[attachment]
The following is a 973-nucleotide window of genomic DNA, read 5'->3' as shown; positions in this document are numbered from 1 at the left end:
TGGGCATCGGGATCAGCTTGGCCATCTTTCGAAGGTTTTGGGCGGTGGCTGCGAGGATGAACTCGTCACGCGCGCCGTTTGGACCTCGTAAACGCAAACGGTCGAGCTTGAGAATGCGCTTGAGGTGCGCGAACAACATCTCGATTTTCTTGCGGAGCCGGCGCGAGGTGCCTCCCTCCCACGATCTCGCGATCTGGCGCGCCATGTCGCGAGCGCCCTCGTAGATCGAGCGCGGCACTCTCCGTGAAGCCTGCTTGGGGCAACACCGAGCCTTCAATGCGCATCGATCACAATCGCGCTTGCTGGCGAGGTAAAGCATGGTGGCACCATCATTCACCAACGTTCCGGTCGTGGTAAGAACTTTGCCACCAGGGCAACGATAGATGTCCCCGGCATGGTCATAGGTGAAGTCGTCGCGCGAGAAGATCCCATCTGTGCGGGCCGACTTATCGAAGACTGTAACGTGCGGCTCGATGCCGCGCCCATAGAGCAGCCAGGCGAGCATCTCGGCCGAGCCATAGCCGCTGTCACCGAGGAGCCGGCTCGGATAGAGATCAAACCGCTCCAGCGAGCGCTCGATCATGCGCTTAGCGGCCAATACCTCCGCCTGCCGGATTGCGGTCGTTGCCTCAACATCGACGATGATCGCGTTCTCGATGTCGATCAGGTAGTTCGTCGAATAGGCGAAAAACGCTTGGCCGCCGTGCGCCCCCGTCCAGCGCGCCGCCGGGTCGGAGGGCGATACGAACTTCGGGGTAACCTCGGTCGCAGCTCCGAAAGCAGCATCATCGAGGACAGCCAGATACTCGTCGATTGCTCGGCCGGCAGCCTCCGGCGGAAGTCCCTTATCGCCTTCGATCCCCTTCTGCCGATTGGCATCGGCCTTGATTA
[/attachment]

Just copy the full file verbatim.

The following is a 973-nucleotide window of genomic DNA, read 5'->3' as shown; positions in this document are numbered from 1 at the left end:
TGGGCATCGGGATCAGCTTGGCCATCTTTCGAAGGTTTTGGGCGGTGGCTGCGAGGATGAACTCGTCACGCGCGCCGTTTGGACCTCGTAAACGCAAACGGTCGAGCTTGAGAATGCGCTTGAGGTGCGCGAACAACATCTCGATTTTCTTGCGGAGCCGGCGCGAGGTGCCTCCCTCCCACGATCTCGCGATCTGGCGCGCCATGTCGCGAGCGCCCTCGTAGATCGAGCGCGGCACTCTCCGTGAAGCCTGCTTGGGGCAACACCGAGCCTTCAATGCGCATCGATCACAATCGCGCTTGCTGGCGAGGTAAAGCATGGTGGCACCATCATTCACCAACGTTCCGGTCGTGGTAAGAACTTTGCCACCAGGGCAACGATAGATGTCCCCGGCATGGTCATAGGTGAAGTCGTCGCGCGAGAAGATCCCATCTGTGCGGGCCGACTTATCGAAGACTGTAACGTGCGGCTCGATGCCGCGCCCATAGAGCAGCCAGGCGAGCATCTCGGCCGAGCCATAGCCGCTGTCACCGAGGAGCCGGCTCGGATAGAGATCAAACCGCTCCAGCGAGCGCTCGATCATGCGCTTAGCGGCCAATACCTCCGCCTGCCGGATTGCGGTCGTTGCCTCAACATCGACGATGATCGCGTTCTCGATGTCGATCAGGTAGTTCGTCGAATAGGCGAAAAACGCTTGGCCGCCGTGCGCCCCCGTCCAGCGCGCCGCCGGGTCGGAGGGCGATACGAACTTCGGGGTAACCTCGGTCGCAGCTCCGAAAGCAGCATCATCGAGGACAGCCAGATACTCGTCGATTGCTCGGCCGGCAGCCTCCGGCGGAAGTCCCTTATCGCCTTCGATCCCCTTCTGCCGATTGGCATCGGCCTTGATTA